I noted that the filament was coming out very curly. That was something I had noticed happening on both my machines when I do a test extrusion, but I had ignored it. I measured the diameter though and found whereas it normally swells to 0.7mm this was coming out oval and about 0.5mm by 0.6mm. It all fell into place then. I have read that the difference between straight hair and curly hair is whether it is round or oval. The only way the filament could be oval is if the nozzle aperture is no longer round. I put a 0.5mm drill bit through it and it started to extrude round, straight, 0.7mm filament again. The hole must have been partially occluded by the burnt plastic that tends to glaze the end of the nozzle. That caused the plastic to come out thinner and faster. It was fine when making objects with 0.5mm filament because it was still being stretched but when building with 0.6mm filament it was being compressed, so would hang loose if given the chance. The smaller hole increased the barrel pressure, which is why it oozed. The plastic would be compressed more, so require more backing up to release the pressure and stop the flow. Also the extra pressure was too much for the pinch wheel when extruding at the top flow rate I use, which is 0.6mm at 32mm/s. I think the M8 hobbed bolt is below the ideal diameter for softer plastic like ABS.

I also re-bored HydraRaptor (with a 0.4mm drill) and that stopped the filament being curly as well. It seems nozzles need occasionally re-boring. I had assumed that the hot flow of high pressure plastic would have kept the hole clean, but not so.

So a simple fault had my machine out of action for days because I didn't recognise what the symptoms meant collectively.


  1. I have gone off using glue now, the high temp glass rope glue I was using seemed to be strange stuff, and when it got hot it would crumble and the thermistor would fall out. Maybe it has to be "cured" or something. Two alternative things I tried: 1) a split heater block that can hold the resistor using a mechanical clamp and 2) a thermistor clamp made from ptfe

  2. Hi Giles,
    Bad news about the glue. What is it about these high temperature glues? I found out why JB-Weld is no good: The max temperature rating is only for 10 minutes!

    The resistors are a bit lumpy and fragile so I think you need something compliant to fill the gap, even with a clamp. I think I would warp it in several layers of AL foil to cushion it. That would allow you to have the clamp fully closed.

    I have used a PTFE clamp like that for the thermocouple on my bed. I may switch to a thermocouple for the extruder at some point to avoid the need to calibrate it. The problem I see is the wires aren't flexible enough for moving head.

  3. I built one of these with two resistors using parts from the makergear kit based on your designs. It heats to the set temperature (for PLA) in about 2 minutes. It came out really ugly because I didn't have a drill press, but it works great. http://www.flickr.com/photos/7820200@N05/5011601625/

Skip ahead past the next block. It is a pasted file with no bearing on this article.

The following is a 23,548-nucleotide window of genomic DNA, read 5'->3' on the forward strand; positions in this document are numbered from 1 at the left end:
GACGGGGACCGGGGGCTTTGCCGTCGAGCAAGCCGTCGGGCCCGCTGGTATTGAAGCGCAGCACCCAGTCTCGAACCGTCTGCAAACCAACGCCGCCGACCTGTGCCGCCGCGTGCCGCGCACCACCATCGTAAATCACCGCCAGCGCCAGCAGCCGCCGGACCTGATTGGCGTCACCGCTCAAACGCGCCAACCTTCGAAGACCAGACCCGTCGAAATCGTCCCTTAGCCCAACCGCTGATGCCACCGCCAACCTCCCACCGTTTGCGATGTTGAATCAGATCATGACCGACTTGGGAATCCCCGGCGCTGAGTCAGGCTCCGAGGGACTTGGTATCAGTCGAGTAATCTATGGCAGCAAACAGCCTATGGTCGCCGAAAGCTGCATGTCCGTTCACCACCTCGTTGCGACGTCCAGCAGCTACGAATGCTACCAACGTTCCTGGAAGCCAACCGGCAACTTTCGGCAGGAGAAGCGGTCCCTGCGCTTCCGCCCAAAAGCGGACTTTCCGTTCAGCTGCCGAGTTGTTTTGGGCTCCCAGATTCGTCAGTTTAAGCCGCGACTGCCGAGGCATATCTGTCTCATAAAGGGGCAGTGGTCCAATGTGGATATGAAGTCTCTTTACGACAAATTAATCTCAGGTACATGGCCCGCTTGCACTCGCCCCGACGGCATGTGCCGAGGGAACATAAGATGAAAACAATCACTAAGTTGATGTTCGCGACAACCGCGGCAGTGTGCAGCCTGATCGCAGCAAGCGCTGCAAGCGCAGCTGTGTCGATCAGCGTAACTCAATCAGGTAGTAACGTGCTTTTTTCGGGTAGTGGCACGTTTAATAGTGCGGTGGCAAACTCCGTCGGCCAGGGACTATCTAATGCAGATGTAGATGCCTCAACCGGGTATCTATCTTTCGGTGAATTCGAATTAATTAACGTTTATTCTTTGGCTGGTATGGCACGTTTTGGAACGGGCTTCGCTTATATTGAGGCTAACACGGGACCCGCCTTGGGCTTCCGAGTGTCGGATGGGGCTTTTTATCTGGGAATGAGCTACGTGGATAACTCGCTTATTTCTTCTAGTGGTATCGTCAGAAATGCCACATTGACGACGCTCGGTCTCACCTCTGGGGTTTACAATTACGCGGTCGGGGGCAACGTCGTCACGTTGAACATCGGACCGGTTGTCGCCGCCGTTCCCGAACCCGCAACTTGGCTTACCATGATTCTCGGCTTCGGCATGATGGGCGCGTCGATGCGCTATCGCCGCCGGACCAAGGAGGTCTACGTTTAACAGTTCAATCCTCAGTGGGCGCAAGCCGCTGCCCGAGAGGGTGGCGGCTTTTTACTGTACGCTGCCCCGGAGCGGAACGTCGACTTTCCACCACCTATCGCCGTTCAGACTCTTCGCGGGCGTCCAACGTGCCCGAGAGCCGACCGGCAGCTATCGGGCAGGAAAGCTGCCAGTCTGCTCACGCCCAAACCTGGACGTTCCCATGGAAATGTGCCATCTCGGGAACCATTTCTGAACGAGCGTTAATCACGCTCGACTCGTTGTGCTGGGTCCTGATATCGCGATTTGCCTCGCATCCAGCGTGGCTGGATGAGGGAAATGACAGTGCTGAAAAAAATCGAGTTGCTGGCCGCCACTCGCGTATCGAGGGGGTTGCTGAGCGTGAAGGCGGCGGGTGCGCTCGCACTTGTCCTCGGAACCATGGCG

I was also having problems with extrusion (couldn't push it through by hand, it didn't even get to the nozzle), which I solved by drilling my barrel out to 1/8". I've learned my lesson about trying to clean out the barrel by heating it with a butane torch until all of the PLA flows out. By the time all of it is hot enough to flow freely, metal is hot enough to burn it and gunk up the walls.

  4. Yes I thought about two but the bigger it is the more power it needs, so it is a law of diminishing returns. At one extreme is HydraRaptor with only one of these resistors but with an integrated nozzle, no heater barrel and a PTFE cover. That warms up to 250C in two minutes and runs at 45% power driven by a small MOSFET with no heatsink. At the other extreme is the Makerbot MK5 with two massive AL clad resistors that uses an enormous amount of power fed by a relay.

  5. Yeah, thing is though, the kit I used parts from was designed to be used with one resistor. I just drilled out a second resistor hole, so it's not any bigger than the one I built before from the same kit with one resistor. It uses twice as much current, but it doesn't have any more thermal inertia to overcome. I haven't done the tests, but I assume it runs at about half the duty cycle of the old one to maintain temperature. If everything is custom-machined, of course further optimization will be possible.

    OTOH, the less aluminum you use, the more having two resistors on opposite sides of the barrel will help to ensure that it is heated evenly. You also probably don't want it too small. Thermal inertia makes in take longer to heat, but it also stabilizes the temperature when it's hot.